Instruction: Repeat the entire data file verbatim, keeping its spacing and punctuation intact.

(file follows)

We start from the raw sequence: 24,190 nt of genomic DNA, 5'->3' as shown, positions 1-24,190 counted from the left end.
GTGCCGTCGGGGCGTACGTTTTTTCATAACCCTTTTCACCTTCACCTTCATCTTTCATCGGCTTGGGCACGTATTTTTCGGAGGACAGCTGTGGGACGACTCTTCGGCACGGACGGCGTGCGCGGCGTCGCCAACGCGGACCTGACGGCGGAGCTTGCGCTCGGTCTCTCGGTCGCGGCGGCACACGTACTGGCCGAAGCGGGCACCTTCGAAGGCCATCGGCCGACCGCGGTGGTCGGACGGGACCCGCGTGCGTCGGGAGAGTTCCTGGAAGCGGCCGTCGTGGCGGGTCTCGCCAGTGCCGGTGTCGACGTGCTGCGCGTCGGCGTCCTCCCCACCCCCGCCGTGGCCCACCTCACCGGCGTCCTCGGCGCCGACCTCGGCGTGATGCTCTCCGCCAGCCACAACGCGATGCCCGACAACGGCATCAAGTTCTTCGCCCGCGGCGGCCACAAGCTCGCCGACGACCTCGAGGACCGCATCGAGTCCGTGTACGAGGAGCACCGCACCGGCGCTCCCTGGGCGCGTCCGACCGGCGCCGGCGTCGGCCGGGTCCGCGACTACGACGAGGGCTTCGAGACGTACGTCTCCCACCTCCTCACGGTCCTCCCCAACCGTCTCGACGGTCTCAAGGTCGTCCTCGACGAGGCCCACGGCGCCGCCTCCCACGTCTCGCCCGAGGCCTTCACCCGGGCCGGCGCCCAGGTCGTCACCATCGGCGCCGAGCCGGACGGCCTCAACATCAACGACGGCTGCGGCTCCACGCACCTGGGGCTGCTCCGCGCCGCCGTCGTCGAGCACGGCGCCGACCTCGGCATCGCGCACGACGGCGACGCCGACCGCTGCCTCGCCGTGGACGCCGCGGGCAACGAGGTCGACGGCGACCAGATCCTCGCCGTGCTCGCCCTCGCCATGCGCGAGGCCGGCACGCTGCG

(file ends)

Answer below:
We start from the raw sequence: 24,190 nt of genomic DNA, 5'->3' as shown, positions 1-24,190 counted from the left end.
GTGCCGTCGGGGCGTACGTTTTTTCATAACCCTTTTCACCTTCACCTTCATCTTTCATCGGCTTGGGCACGTATTTTTCGGAGGACAGCTGTGGGACGACTCTTCGGCACGGACGGCGTGCGCGGCGTCGCCAACGCGGACCTGACGGCGGAGCTTGCGCTCGGTCTCTCGGTCGCGGCGGCACACGTACTGGCCGAAGCGGGCACCTTCGAAGGCCATCGGCCGACCGCGGTGGTCGGACGGGACCCGCGTGCGTCGGGAGAGTTCCTGGAAGCGGCCGTCGTGGCGGGTCTCGCCAGTGCCGGTGTCGACGTGCTGCGCGTCGGCGTCCTCCCCACCCCCGCCGTGGCCCACCTCACCGGCGTCCTCGGCGCCGACCTCGGCGTGATGCTCTCCGCCAGCCACAACGCGATGCCCGACAACGGCATCAAGTTCTTCGCCCGCGGCGGCCACAAGCTCGCCGACGACCTCGAGGACCGCATCGAGTCCGTGTACGAGGAGCACCGCACCGGCGCTCCCTGGGCGCGTCCGACCGGCGCCGGCGTCGGCCGGGTCCGCGACTACGACGAGGGCTTCGAGACGTACGTCTCCCACCTCCTCACGGTCCTCCCCAACCGTCTCGACGGTCTCAAGGTCGTCCTCGACGAGGCCCACGGCGCCGCCTCCCACGTCTCGCCCGAGGCCTTCACCCGGGCCGGCGCCCAGGTCGTCACCATCGGCGCCGAGCCGGACGGCCTCAACATCAACGACGGCTGCGGCTCCACGCACCTGGGGCTGCTCCGCGCCGCCGTCGTCGAGCACGGCGCCGACCTCGGCATCGCGCACGACGGCGACGCCGACCGCTGCCTCGCCGTGGACGCCGCGGGCAACGAGGTCGACGGCGACCAGATCCTCGCCGTGCTCGCCCTCGCCATGCGCGAGGCCGGCACGCTGCG